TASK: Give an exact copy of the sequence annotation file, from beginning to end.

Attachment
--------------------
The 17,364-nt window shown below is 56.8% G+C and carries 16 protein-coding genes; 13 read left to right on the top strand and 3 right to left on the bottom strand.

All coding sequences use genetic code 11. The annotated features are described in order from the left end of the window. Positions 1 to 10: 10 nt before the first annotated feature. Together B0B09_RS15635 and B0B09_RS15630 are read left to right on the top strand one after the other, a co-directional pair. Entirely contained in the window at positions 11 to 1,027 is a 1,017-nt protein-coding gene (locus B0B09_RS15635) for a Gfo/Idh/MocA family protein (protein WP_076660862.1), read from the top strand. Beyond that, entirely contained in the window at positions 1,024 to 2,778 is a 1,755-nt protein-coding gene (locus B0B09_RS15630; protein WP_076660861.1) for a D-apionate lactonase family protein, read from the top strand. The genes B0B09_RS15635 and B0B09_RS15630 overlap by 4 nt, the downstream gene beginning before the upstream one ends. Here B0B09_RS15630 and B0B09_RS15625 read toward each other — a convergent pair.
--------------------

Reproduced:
The 17,364-nt window shown below is 56.8% G+C and carries 16 protein-coding genes; 13 read left to right on the top strand and 3 right to left on the bottom strand.

All coding sequences use genetic code 11. The annotated features are described in order from the left end of the window. Positions 1 to 10: 10 nt before the first annotated feature. Together B0B09_RS15635 and B0B09_RS15630 are read left to right on the top strand one after the other, a co-directional pair. Entirely contained in the window at positions 11 to 1,027 is a 1,017-nt protein-coding gene (locus B0B09_RS15635) for a Gfo/Idh/MocA family protein (protein WP_076660862.1), read from the top strand. Beyond that, entirely contained in the window at positions 1,024 to 2,778 is a 1,755-nt protein-coding gene (locus B0B09_RS15630; protein WP_076660861.1) for a D-apionate lactonase family protein, read from the top strand. The genes B0B09_RS15635 and B0B09_RS15630 overlap by 4 nt, the downstream gene beginning before the upstream one ends. Here B0B09_RS15630 and B0B09_RS15625 read toward each other — a convergent pair.